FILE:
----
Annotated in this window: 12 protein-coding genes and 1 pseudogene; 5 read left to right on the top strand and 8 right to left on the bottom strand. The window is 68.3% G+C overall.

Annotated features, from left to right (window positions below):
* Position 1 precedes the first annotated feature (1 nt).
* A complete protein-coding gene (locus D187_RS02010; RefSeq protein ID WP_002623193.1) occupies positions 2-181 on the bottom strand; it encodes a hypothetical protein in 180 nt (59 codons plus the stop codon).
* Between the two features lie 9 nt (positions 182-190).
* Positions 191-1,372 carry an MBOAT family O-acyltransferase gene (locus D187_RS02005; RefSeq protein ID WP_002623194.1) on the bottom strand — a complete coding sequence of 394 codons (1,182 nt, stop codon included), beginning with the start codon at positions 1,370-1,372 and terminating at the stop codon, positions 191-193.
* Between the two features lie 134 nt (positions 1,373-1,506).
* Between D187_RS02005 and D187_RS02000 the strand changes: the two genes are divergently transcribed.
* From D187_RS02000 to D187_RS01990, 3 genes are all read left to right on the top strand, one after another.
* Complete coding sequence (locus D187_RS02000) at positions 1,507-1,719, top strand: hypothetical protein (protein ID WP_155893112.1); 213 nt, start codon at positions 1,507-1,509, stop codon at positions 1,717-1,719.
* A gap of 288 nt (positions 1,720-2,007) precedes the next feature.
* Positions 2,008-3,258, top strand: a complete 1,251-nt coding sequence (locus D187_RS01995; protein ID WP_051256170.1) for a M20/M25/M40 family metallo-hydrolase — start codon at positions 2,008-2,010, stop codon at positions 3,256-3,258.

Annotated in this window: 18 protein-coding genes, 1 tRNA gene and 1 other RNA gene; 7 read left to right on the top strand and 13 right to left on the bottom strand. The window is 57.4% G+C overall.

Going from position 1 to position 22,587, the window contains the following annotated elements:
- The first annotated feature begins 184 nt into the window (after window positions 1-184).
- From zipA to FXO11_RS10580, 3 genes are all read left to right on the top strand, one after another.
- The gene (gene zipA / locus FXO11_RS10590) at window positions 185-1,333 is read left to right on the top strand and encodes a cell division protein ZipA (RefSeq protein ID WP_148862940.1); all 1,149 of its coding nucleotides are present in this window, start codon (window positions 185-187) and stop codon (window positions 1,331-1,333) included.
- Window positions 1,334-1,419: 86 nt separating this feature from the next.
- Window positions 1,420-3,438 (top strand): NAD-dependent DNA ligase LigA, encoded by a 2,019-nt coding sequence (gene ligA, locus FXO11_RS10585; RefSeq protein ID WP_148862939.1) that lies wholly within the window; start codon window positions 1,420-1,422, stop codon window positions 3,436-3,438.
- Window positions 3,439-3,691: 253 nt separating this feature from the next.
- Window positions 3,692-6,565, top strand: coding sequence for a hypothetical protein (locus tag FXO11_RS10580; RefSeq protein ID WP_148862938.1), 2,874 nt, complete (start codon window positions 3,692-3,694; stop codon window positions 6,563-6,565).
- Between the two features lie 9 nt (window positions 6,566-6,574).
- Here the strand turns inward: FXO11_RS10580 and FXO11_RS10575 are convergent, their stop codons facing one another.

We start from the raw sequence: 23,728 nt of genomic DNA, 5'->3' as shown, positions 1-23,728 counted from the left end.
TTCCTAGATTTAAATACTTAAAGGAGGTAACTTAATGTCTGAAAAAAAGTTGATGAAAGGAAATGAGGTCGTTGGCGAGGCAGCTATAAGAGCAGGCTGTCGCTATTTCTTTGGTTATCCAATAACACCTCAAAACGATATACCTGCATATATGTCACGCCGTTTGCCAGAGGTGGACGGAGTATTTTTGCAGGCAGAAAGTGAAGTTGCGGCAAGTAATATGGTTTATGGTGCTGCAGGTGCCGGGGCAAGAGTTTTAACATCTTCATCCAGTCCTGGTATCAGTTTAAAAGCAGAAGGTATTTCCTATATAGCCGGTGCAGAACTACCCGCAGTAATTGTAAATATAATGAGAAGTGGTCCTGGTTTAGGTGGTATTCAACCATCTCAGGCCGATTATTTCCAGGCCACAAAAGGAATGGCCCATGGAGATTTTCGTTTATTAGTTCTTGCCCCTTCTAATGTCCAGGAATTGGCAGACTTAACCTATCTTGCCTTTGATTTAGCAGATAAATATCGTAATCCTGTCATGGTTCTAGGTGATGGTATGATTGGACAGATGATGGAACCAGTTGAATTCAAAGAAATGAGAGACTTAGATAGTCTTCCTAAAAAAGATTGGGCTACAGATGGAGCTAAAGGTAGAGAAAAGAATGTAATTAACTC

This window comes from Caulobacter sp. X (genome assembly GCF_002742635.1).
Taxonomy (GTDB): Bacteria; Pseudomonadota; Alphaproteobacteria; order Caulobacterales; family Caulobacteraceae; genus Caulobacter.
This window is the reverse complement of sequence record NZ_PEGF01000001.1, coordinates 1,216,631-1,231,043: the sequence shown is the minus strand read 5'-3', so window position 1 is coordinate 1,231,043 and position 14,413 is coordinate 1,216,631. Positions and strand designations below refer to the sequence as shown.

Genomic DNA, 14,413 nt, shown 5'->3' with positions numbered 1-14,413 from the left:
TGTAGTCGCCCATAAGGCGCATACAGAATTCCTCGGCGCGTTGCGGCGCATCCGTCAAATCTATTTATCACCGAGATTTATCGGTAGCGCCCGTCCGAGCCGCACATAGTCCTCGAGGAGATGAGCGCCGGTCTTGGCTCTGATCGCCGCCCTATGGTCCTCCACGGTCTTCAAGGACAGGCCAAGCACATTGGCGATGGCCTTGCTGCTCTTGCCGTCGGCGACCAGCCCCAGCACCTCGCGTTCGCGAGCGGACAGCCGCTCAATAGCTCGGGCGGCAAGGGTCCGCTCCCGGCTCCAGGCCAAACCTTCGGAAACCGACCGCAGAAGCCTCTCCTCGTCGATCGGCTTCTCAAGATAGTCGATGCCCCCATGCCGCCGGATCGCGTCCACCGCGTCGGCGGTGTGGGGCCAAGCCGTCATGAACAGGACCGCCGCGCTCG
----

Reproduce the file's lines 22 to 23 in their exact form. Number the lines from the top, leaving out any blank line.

- Between the two features lie 9 nt (window positions 6,566-6,574).
- Here the strand turns inward: FXO11_RS10580 and FXO11_RS10575 are convergent, their stop codons facing one another.